Wednesday, 28 October 2015

Worcester Skittles


Most of the major towns in the Three Counties have a strong and enduring skittles tradition. The county town of Worcester is no exception with a fair number of alleys dotted around its pubs and clubs, particularly in the suburban areas where the pubs retain a more traditional social function than the town-centre circuit. However, the two pubs featured here represent the extremes of the games current fortunes, a situation common everywhere as pubs struggle to survive and adapt in a tough commercial world.

Although it's safe to say that skittle alleys are not as common as they once were in Worcester, the game is still popular and supported at competitive level by several leagues, including the Worcester & District Skittles League, the slightly smaller Worcester Friendly Skittles League, and a Ladies League. Players from Worcester also compete in the Three Cities League, a regional 'Derby' against teams from Gloucestershire and Herefordshire.

Throughout the traditional playing areas of the West Midlands and West Country, it's not uncommon to find skittle alleys in use most weekday evenings. Skittles is still very popular in certain parts of the country, and the consolidation that has resulted from numerous pub and club closures in recent years can make for some very busy skittle alleys. For many pubs this almost constant weekday skittles play can be the very lifeblood of the business, as the licensees of the West Midland Tavern in Worcester made clear to me on the Saturday afternoon I visited the pub.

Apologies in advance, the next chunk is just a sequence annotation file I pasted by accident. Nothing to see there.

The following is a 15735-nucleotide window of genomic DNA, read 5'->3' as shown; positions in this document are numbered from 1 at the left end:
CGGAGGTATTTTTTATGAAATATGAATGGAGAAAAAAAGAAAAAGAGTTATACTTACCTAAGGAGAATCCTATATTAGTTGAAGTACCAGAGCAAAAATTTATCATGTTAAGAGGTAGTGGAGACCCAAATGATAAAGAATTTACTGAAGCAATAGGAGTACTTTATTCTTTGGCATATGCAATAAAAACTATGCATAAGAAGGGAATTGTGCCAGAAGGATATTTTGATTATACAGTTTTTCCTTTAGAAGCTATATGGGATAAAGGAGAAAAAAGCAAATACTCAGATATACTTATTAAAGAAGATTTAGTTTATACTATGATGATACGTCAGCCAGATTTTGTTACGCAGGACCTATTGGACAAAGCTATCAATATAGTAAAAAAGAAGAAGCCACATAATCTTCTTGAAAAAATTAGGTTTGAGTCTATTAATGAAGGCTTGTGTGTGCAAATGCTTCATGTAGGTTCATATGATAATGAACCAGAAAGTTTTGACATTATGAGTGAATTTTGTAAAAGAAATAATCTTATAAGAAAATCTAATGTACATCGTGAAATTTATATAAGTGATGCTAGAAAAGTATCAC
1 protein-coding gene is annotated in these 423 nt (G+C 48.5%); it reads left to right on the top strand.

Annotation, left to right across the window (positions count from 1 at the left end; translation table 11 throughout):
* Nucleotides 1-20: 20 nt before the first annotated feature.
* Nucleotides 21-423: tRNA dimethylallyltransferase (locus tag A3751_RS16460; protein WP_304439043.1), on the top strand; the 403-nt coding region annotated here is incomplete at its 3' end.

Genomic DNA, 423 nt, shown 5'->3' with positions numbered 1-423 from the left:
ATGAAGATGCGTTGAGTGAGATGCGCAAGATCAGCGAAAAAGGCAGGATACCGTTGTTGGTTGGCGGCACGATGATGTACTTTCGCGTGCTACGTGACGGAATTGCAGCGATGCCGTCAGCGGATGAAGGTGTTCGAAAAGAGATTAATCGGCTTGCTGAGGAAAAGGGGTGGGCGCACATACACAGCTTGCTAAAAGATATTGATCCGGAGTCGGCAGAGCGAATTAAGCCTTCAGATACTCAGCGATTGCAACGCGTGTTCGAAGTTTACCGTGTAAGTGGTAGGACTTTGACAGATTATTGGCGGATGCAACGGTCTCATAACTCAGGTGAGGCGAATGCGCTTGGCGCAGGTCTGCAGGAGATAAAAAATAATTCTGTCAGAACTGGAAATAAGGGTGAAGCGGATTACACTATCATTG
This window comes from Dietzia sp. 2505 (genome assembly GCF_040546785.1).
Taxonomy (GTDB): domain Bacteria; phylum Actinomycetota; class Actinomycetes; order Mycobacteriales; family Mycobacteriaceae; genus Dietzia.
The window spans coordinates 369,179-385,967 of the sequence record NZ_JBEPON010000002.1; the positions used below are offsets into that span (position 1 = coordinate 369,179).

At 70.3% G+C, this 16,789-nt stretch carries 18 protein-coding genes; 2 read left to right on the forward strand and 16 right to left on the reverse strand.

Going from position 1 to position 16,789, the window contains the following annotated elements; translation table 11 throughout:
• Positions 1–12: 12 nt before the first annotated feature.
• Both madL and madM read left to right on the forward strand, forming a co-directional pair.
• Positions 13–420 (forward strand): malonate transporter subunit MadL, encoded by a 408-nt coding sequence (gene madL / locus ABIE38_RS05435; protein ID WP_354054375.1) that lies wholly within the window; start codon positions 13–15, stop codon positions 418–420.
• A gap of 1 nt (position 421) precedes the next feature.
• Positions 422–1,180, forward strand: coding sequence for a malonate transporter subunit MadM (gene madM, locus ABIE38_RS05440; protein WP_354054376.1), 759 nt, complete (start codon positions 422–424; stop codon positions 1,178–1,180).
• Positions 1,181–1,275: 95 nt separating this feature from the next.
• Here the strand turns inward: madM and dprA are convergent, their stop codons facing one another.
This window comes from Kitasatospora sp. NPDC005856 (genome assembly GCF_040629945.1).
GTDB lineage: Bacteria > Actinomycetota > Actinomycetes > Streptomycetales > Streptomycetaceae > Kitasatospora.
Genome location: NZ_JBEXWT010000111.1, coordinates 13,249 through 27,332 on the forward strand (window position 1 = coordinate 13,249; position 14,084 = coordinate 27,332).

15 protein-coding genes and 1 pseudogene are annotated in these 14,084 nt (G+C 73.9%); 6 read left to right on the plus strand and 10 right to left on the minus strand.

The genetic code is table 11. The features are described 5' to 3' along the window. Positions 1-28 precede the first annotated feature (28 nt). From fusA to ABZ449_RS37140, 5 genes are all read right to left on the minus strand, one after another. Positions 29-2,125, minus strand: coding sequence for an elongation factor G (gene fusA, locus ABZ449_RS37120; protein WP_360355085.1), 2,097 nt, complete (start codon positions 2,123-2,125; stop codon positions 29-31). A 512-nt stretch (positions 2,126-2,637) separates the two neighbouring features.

The West Midland Tavern is located on the edge of the town centre, very much a friendly locals pub where sport, live music and entertainments pull in a good weekend crowd. During the week it's gaming that keeps the pub ticking over, and the skittle alley in particular, with teams accounting for upwards of two dozen customers on what may otherwise be a quiet night.

The West Midlands Tavern host enough teams in the various leagues to keep the alley and pub busy throughout the week. Each of the locked boxes shown below contain the pins and balls of a home team playing out of the pub, which must be quite a task for league secretaries to arrange the seasons fixture list without double-booking the alley.


You might think that leagues and teams operating in the same area would play with a standard set of  pins, but as can be seen here, there's quite a bit of variation from one set to another. These three examples could be broadly described as a Gloucester pin and two sizes of Bristol pin.


It was in conversation with the licensee of the West Midland Tavern that I learnt of the imminent demise of the nearby Bridge Inn, and by the time you read this the pub is likely to have closed, quite probably for good. A board outside advertised a 'Last Chance' disco and karaoke that evening, and what was probably a very fine pub at one time was showing all the signs of neglect I've come to recognise in similarly doomed boozers.

The skittle alley at the rear of the pub had already been taken out of service some years ago. A sad sight, made all the more so by the vintage roll of honour hanging at the business end of the alley (below), recording the early 80's Bridge Inn House Champions in Cribbage, Darts, Dominoes, Pool, and of course Skittles. The alley has been marking time as a storage and band rehearsal space for several years now, and is apparently destined to be demolished for flats. I'm glad I popped in to record its passing, and hope the roll of honour finds a better home than in a skip. Many more closures like this and the West Midland Tavern will need another alley!



3 comments:

John Penny said...

Another well-documented report on the state of the 'Beautiful Game' in a part of the country with which I am not familiar. Your dedication in logging the history is appreciated!

Kevin Bilton said...

Great article Mark, sad to see another pub close.

Mark said...

Thanks John, I tries I best. Don't forget, guest posts are always welcome.